Jessica Zoladz is a senior medical science liaison for a genetic testing company in upstate New York. Four months ago, she gave birth to a baby boy, and since her 12 weeks of maternity leave ended, she’s been forced into using her breast pump in airports, airplanes, hotel rooms, and brake-jerking taxicabs.
She was lucky–unlike a lot of American employees, she had eight weeks of paid leave through her employer. The other four weeks were unpaid under the Family Medical Leave Act of 1993 (FMLA), which guarantees 12 weeks of family leave without any compensation to workers of private-sector employers with 50 or more employees.
While Jessica works from home, her job also requires that she travel to different parts of the country on a regular basis to make presentations to physicians. Her husband, Zarni, a native of Myanmar, also holds a professional position as a network administrator for a local petroleum distributor. His company did not offer paternity leave, so he took only four days of unpaid leave postpartum.
Their son is currently attending day care two days per week. The other three weekdays are covered by Jessica’s 72-year-old mother. Jessica and Zarni earn an above-average joint income, but to take on five days per week of day care costs would have “significantly impacted our finances.” Jessica says. “The costs are extremely high, and we are lucky that my mother is able to help.”
Contrast Jessica and Zarni to Kaisa and Tapani Ruohonen from Tampere, Finland, who have two daughters, age two and five. Kaisa and Tapani are both working professional engineers for manufacturing companies. They too earn above-average incomes by Finnish standards.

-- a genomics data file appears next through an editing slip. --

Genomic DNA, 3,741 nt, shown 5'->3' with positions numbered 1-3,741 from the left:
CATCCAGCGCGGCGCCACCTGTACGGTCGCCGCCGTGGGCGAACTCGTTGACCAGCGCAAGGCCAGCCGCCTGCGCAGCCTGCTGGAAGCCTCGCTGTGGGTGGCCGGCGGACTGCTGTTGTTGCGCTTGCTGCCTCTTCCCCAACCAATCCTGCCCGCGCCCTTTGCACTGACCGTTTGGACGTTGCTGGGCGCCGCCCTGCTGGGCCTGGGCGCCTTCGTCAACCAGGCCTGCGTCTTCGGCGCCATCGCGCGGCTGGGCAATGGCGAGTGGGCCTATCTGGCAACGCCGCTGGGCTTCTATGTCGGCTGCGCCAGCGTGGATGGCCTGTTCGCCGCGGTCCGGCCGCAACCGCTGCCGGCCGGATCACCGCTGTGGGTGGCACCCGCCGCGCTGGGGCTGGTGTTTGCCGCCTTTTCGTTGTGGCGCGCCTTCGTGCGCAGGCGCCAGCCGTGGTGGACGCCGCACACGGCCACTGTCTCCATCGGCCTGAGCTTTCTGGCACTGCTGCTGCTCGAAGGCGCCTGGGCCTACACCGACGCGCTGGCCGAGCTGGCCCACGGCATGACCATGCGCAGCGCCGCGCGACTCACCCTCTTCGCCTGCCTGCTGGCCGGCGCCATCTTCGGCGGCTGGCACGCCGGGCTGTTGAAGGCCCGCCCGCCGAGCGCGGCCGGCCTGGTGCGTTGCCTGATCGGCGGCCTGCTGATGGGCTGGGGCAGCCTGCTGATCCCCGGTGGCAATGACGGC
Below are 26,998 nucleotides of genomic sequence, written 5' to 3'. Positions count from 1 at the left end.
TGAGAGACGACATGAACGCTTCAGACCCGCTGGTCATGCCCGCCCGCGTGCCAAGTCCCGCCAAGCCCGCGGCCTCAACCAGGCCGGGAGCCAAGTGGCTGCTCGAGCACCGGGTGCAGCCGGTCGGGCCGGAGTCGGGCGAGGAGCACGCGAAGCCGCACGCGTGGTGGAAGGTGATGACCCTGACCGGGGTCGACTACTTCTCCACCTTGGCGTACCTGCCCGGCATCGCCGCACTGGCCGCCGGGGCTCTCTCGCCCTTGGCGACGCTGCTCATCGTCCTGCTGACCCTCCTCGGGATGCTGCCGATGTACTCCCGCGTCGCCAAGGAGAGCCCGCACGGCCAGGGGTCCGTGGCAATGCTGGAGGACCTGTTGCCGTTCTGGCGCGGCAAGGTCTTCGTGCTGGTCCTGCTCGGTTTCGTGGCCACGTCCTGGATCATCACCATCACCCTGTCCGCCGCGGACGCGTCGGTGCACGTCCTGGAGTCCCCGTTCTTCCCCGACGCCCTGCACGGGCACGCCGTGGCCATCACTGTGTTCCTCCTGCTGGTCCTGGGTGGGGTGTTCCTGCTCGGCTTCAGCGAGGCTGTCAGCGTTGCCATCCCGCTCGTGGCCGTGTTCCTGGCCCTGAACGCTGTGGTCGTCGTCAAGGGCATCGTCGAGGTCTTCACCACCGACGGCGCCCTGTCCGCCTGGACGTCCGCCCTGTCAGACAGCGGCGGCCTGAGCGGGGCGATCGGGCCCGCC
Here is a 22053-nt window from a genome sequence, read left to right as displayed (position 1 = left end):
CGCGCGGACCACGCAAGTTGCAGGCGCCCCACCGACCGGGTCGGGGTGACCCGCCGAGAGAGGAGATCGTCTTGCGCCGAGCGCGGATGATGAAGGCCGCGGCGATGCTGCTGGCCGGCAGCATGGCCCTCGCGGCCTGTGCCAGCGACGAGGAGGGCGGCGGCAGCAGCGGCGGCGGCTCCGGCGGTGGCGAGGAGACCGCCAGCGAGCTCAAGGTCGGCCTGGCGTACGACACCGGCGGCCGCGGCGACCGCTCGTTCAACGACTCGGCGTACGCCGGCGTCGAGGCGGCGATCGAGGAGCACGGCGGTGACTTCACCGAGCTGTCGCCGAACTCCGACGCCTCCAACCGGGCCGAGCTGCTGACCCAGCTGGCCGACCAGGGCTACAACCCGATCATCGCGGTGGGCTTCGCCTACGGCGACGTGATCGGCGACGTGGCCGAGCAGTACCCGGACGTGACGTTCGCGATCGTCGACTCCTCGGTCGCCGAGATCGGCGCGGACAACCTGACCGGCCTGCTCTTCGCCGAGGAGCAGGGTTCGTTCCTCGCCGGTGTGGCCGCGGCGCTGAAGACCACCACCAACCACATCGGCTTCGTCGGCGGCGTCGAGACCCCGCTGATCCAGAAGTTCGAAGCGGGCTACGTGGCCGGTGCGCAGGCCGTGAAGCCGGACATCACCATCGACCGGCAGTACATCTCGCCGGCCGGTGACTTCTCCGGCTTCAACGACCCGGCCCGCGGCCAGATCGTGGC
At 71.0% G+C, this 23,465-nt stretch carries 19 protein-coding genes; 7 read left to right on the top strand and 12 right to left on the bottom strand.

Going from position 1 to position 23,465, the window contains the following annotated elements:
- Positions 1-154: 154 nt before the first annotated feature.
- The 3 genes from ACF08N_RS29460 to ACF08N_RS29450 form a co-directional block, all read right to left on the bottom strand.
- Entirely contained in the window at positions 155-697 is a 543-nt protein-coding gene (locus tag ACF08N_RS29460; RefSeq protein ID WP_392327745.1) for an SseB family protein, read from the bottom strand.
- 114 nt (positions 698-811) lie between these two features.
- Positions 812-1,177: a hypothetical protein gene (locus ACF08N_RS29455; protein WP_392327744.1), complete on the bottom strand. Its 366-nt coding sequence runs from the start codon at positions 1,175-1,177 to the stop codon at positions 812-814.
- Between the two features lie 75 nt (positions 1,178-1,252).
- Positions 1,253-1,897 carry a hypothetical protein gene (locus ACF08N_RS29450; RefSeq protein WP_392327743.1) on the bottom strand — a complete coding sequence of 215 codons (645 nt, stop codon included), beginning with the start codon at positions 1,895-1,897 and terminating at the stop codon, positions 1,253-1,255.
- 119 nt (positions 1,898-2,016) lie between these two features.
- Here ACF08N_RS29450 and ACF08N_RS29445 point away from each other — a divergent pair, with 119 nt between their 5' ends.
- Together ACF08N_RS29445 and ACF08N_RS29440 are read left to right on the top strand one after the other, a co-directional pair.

Kaisa received 18 months of paid maternity leave (nine for each daughter) at about 70% of her salary. Tapani took 18 weeks (nine each) of a similarly paid paternity leave. Tapani also took advantage of an additional 11 months of leave when Kaisa went back to work—three with the first child and eight with the second child—taking a lesser-paid “parental allowance” under the Finnish government’s social welfare system—a subsidy that was equal to about 400 euros per month, taxable—or about $450 at the current exchange rate.
The parental leave was provided through Kela (Kansaneläkelaitos in Finnish), Finland’s government-sponsored social insurance institution. In addition to maternity, paternity, and parental allowances, all new Finnish parents are entitled to receive a “maternity package” when their child is born. The package includes clothes, bedding, pajamas, towels, and various other child-care products, all in a cardboard box that converts into a small crib if necessary. Parents can also opt into receiving the equivalent of about $155 instead of the package.
According to Kela representative Pauliina Venäläinen, the average total amount of paternity leave benefits accumulated by new Finnish dads is 33 days and 2,800 euros ($3,143). For maternity leave, new Finnish moms took an average of 257 days and 15,300 euros ($17,176).